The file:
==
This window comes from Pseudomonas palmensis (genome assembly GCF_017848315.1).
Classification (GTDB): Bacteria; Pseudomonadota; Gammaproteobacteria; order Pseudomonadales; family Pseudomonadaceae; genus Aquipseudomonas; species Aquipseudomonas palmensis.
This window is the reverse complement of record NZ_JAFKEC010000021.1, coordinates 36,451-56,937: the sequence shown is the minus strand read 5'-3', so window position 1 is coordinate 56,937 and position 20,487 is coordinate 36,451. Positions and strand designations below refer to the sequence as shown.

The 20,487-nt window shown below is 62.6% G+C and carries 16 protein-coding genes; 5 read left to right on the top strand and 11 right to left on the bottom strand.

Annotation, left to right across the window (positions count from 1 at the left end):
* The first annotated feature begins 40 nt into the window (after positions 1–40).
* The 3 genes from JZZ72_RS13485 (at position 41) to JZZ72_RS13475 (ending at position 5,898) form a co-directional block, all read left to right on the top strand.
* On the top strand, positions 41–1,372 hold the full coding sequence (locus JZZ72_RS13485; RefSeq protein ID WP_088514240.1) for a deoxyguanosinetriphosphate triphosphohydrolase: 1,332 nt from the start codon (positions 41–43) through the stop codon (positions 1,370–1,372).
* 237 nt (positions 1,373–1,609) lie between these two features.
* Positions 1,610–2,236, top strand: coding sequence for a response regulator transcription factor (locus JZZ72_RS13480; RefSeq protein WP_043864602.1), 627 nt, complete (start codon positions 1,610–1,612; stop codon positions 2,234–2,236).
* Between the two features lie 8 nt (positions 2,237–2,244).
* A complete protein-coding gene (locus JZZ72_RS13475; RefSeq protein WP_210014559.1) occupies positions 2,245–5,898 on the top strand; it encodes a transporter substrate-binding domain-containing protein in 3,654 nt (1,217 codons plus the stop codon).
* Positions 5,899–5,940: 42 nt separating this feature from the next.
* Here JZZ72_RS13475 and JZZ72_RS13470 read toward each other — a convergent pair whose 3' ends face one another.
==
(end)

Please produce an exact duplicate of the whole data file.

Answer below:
This window comes from Pseudomonas palmensis (genome assembly GCF_017848315.1).
Classification (GTDB): Bacteria; Pseudomonadota; Gammaproteobacteria; order Pseudomonadales; family Pseudomonadaceae; genus Aquipseudomonas; species Aquipseudomonas palmensis.
This window is the reverse complement of record NZ_JAFKEC010000021.1, coordinates 36,451-56,937: the sequence shown is the minus strand read 5'-3', so window position 1 is coordinate 56,937 and position 20,487 is coordinate 36,451. Positions and strand designations below refer to the sequence as shown.

The 20,487-nt window shown below is 62.6% G+C and carries 16 protein-coding genes; 5 read left to right on the top strand and 11 right to left on the bottom strand.

Annotation, left to right across the window (positions count from 1 at the left end):
* The first annotated feature begins 40 nt into the window (after positions 1–40).
* The 3 genes from JZZ72_RS13485 (at position 41) to JZZ72_RS13475 (ending at position 5,898) form a co-directional block, all read left to right on the top strand.
* On the top strand, positions 41–1,372 hold the full coding sequence (locus JZZ72_RS13485; RefSeq protein ID WP_088514240.1) for a deoxyguanosinetriphosphate triphosphohydrolase: 1,332 nt from the start codon (positions 41–43) through the stop codon (positions 1,370–1,372).
* 237 nt (positions 1,373–1,609) lie between these two features.
* Positions 1,610–2,236, top strand: coding sequence for a response regulator transcription factor (locus JZZ72_RS13480; RefSeq protein WP_043864602.1), 627 nt, complete (start codon positions 1,610–1,612; stop codon positions 2,234–2,236).
* Between the two features lie 8 nt (positions 2,237–2,244).
* A complete protein-coding gene (locus JZZ72_RS13475; RefSeq protein WP_210014559.1) occupies positions 2,245–5,898 on the top strand; it encodes a transporter substrate-binding domain-containing protein in 3,654 nt (1,217 codons plus the stop codon).
* Positions 5,899–5,940: 42 nt separating this feature from the next.
* Here JZZ72_RS13475 and JZZ72_RS13470 read toward each other — a convergent pair whose 3' ends face one another.